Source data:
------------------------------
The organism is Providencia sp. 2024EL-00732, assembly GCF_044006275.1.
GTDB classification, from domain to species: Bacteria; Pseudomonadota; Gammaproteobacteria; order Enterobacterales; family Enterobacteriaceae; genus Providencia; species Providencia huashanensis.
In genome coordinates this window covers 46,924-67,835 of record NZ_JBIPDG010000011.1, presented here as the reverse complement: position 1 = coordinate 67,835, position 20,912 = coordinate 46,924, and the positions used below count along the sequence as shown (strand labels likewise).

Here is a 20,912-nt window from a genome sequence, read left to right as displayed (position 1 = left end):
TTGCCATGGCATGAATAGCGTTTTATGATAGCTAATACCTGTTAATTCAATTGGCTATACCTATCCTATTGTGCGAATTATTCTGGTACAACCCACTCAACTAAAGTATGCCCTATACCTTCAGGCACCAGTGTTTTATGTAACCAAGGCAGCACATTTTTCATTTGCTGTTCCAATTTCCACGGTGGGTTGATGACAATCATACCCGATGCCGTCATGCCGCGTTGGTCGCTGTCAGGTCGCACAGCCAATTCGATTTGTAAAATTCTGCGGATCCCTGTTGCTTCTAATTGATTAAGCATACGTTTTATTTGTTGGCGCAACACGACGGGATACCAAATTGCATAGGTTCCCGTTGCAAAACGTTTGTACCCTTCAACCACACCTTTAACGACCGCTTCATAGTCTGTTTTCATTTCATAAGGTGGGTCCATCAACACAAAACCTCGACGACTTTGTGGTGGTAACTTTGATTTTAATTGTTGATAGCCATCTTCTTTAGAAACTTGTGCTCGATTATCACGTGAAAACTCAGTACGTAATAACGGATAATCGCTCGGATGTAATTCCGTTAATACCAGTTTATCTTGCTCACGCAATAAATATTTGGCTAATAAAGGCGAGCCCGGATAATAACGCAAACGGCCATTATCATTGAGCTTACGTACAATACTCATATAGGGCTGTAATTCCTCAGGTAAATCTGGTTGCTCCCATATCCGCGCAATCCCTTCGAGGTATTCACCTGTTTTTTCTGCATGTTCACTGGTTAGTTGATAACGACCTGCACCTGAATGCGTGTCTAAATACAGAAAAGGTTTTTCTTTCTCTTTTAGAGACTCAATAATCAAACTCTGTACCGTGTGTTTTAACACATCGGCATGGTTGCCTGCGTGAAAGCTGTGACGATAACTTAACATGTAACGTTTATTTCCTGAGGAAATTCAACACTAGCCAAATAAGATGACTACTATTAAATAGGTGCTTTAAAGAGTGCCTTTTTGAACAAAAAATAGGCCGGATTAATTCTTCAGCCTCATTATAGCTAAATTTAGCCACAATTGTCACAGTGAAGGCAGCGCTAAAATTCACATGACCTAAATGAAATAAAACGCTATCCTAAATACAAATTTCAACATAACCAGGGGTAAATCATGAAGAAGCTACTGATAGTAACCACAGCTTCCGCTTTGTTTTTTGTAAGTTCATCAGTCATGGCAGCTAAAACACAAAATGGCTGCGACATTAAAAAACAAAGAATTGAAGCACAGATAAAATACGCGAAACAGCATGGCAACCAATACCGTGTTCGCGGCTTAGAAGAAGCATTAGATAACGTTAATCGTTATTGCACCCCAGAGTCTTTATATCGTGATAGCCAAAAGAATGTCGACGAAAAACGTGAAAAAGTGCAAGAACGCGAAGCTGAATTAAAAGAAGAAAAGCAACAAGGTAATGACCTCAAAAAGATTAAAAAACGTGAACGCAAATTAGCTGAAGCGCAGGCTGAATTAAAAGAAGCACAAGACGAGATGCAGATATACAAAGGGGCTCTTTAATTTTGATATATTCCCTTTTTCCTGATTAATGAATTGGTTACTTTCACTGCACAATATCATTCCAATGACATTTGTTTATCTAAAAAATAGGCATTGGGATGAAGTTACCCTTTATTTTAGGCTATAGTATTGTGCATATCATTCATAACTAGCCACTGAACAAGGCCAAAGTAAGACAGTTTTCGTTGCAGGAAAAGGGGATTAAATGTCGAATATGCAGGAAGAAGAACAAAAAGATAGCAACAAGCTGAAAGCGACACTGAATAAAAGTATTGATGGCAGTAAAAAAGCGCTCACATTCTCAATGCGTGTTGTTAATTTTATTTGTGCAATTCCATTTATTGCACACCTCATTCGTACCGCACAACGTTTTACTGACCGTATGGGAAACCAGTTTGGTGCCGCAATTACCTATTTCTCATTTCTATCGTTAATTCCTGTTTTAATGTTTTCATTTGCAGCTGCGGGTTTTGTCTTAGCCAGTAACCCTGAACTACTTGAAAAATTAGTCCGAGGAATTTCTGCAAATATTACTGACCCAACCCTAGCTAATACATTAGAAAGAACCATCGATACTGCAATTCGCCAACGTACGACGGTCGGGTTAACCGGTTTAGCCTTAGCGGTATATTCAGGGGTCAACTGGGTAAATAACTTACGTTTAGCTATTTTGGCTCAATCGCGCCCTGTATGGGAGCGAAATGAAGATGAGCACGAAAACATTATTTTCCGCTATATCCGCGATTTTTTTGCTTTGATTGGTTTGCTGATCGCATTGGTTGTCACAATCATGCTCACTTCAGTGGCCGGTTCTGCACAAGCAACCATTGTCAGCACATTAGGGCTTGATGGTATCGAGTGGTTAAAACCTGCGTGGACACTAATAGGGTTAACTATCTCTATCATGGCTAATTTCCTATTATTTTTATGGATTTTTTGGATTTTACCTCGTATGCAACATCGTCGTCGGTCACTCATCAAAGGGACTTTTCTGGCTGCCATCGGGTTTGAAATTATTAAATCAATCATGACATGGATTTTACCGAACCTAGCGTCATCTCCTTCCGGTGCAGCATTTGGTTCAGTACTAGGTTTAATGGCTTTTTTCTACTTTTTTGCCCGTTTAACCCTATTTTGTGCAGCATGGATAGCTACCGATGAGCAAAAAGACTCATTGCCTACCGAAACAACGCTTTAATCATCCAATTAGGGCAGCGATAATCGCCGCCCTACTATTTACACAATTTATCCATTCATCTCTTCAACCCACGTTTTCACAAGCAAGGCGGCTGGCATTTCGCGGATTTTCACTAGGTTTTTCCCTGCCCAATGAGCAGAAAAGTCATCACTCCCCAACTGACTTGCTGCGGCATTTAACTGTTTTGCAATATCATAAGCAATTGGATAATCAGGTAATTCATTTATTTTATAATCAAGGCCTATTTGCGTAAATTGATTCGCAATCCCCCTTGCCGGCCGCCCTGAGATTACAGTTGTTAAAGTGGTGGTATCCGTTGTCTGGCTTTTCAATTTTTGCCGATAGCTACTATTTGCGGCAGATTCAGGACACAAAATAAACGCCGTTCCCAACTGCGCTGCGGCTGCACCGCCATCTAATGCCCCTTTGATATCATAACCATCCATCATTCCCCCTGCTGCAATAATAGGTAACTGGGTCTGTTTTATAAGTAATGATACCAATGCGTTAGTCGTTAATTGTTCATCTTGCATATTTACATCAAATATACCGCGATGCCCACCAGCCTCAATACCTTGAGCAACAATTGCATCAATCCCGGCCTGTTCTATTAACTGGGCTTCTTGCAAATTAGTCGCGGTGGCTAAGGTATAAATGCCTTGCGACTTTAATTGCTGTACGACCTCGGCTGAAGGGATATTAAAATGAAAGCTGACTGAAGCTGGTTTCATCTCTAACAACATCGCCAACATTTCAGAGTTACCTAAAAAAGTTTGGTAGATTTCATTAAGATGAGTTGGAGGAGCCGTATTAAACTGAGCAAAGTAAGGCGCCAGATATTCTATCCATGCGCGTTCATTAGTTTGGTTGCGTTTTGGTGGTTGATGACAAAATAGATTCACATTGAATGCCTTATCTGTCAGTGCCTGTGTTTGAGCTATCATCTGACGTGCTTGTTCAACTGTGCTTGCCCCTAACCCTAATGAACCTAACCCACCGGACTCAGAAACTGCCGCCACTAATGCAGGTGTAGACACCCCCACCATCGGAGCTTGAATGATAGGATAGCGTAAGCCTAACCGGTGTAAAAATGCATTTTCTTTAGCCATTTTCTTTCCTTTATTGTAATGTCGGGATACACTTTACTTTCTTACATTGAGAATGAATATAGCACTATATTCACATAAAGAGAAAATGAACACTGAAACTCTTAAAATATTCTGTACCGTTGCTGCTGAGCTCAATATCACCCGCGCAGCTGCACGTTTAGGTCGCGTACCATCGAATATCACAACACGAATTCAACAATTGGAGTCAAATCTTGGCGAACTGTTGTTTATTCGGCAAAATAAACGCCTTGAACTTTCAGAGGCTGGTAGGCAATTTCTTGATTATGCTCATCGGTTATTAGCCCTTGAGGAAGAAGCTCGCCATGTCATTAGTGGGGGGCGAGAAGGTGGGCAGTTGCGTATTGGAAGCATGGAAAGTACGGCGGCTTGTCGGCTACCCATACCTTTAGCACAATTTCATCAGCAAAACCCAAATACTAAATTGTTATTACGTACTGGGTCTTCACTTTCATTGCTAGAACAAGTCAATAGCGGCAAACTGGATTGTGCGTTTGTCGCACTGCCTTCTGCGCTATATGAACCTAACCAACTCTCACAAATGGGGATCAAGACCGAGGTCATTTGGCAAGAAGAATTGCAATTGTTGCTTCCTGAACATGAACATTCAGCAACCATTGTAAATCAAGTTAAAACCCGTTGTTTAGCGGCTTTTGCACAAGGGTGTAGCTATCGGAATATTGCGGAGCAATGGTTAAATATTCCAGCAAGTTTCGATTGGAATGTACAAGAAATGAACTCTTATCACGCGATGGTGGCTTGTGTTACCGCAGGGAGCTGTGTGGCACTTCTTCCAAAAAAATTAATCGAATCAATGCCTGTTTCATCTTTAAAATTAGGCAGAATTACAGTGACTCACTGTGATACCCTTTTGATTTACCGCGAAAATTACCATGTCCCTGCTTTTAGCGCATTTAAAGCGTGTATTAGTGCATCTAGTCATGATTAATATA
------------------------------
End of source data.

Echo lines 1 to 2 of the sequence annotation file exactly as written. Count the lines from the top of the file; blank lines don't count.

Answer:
The organism is Providencia sp. 2024EL-00732, assembly GCF_044006275.1.
GTDB classification, from domain to species: Bacteria; Pseudomonadota; Gammaproteobacteria; order Enterobacterales; family Enterobacteriaceae; genus Providencia; species Providencia huashanensis.